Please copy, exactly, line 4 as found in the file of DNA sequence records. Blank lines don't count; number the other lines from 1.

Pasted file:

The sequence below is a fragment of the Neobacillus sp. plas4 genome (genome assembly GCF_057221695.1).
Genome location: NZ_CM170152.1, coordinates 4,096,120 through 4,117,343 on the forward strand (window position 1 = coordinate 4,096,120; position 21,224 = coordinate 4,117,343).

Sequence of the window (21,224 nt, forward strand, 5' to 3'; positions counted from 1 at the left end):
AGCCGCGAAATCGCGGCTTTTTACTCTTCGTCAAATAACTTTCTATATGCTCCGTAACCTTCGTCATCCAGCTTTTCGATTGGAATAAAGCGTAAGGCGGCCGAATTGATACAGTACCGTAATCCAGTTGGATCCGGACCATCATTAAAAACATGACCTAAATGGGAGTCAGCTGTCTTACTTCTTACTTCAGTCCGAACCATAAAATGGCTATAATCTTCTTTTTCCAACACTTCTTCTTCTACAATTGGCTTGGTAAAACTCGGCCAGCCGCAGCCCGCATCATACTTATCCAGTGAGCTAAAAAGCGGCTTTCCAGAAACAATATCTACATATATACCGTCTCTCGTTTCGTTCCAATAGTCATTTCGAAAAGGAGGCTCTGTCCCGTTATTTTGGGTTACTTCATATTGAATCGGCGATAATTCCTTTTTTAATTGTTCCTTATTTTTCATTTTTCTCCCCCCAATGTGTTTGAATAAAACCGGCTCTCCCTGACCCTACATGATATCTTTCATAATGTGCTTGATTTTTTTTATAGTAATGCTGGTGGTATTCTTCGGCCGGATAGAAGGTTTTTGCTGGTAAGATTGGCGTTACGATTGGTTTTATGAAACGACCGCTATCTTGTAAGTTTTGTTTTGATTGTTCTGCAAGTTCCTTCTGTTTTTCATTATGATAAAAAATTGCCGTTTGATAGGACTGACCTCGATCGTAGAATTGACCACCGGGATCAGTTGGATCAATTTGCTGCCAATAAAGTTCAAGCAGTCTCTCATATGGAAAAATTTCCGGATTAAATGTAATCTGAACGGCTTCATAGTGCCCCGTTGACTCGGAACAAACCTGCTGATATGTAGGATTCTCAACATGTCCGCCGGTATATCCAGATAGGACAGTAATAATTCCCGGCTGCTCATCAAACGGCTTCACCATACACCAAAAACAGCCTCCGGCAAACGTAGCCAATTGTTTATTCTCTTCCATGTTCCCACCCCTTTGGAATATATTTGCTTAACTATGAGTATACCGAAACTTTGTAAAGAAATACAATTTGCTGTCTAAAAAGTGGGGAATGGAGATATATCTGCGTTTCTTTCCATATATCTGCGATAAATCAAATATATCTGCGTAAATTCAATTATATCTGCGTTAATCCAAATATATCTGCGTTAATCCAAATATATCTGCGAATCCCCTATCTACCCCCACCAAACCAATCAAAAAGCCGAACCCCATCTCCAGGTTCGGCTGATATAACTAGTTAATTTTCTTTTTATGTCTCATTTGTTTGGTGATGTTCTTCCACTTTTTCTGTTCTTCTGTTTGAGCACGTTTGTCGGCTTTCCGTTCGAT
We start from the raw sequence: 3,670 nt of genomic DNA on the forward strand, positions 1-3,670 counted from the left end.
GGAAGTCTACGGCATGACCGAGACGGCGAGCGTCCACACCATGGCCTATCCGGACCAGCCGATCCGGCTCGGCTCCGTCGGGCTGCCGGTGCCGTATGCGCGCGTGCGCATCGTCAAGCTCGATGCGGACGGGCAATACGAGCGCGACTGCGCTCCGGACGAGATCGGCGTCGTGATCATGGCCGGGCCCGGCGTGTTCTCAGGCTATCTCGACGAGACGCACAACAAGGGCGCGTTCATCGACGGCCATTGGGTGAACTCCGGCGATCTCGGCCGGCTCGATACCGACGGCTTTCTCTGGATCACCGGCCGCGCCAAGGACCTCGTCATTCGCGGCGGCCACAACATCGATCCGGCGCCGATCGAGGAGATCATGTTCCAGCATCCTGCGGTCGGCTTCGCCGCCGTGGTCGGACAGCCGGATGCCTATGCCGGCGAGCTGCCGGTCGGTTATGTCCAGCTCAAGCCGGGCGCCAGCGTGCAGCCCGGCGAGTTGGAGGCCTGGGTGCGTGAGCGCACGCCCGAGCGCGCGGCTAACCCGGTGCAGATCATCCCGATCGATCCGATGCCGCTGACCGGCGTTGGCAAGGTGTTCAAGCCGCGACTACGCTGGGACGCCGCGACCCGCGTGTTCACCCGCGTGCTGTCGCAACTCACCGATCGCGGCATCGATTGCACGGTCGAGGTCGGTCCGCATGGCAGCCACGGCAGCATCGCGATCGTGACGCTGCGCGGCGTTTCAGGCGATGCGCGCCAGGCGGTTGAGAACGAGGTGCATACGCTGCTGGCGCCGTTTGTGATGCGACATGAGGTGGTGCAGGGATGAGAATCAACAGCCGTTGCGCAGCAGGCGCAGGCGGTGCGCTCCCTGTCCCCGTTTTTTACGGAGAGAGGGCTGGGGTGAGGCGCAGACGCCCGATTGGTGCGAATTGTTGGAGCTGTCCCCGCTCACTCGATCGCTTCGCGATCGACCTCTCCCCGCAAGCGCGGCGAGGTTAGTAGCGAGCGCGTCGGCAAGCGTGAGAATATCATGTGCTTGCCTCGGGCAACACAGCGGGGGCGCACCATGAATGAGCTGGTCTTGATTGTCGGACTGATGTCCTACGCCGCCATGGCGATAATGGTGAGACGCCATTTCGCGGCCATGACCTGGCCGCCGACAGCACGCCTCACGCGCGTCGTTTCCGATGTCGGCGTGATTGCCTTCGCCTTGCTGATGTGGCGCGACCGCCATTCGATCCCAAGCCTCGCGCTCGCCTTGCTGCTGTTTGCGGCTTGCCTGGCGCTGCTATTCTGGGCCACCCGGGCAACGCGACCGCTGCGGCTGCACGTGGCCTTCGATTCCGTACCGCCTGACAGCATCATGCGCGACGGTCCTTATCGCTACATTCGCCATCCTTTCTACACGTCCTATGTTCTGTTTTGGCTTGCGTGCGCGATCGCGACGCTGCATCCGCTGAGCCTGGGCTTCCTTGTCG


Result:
AGCCGCGAAATCGCGGCTTTTTACTCTTCGTCAAATAACTTTCTATATGCTCCGTAACCTTCGTCATCCAGCTTTTCGATTGGAATAAAGCGTAAGGCGGCCGAATTGATACAGTACCGTAATCCAGTTGGATCCGGACCATCATTAAAAACATGACCTAAATGGGAGTCAGCTGTCTTACTTCTTACTTCAGTCCGAACCATAAAATGGCTATAATCTTCTTTTTCCAACACTTCTTCTTCTACAATTGGCTTGGTAAAACTCGGCCAGCCGCAGCCCGCATCATACTTATCCAGTGAGCTAAAAAGCGGCTTTCCAGAAACAATATCTACATATATACCGTCTCTCGTTTCGTTCCAATAGTCATTTCGAAAAGGAGGCTCTGTCCCGTTATTTTGGGTTACTTCATATTGAATCGGCGATAATTCCTTTTTTAATTGTTCCTTATTTTTCATTTTTCTCCCCCCAATGTGTTTGAATAAAACCGGCTCTCCCTGACCCTACATGATATCTTTCATAATGTGCTTGATTTTTTTTATAGTAATGCTGGTGGTATTCTTCGGCCGGATAGAAGGTTTTTGCTGGTAAGATTGGCGTTACGATTGGTTTTATGAAACGACCGCTATCTTGTAAGTTTTGTTTTGATTGTTCTGCAAGTTCCTTCTGTTTTTCATTATGATAAAAAATTGCCGTTTGATAGGACTGACCTCGATCGTAGAATTGACCACCGGGATCAGTTGGATCAATTTGCTGCCAATAAAGTTCAAGCAGTCTCTCATATGGAAAAATTTCCGGATTAAATGTAATCTGAACGGCTTCATAGTGCCCCGTTGACTCGGAACAAACCTGCTGATATGTAGGATTCTCAACATGTCCGCCGGTATATCCAGATAGGACAGTAATAATTCCCGGCTGCTCATCAAACGGCTTCACCATACACCAAAAACAGCCTCCGGCAAACGTAGCCAATTGTTTATTCTCTTCCATGTTCCCACCCCTTTGGAATATATTTGCTTAACTATGAGTATACCGAAACTTTGTAAAGAAATACAATTTGCTGTCTAAAAAGTGGGGAATGGAGATATATCTGCGTTTCTTTCCATATATCTGCGATAAATCAAATATATCTGCGTAAATTCAATTATATCTGCGTTAATCCAAATATATCTGCGTTAATCCAAATATATCTGCGAATCCCCTATCTACCCCCACCAAACCAATCAAAAAGCCGAACCCCATCTCCAGGTTCGGCTGATATAACTAGTTAATTTTCTTTTTATGTCTCATTTGTTTGGTGATGTTCTTCCACTTTTTCTGTTCTTCTGTTTGAGCACGTTTGTCGGCTTTCCGTTCGAT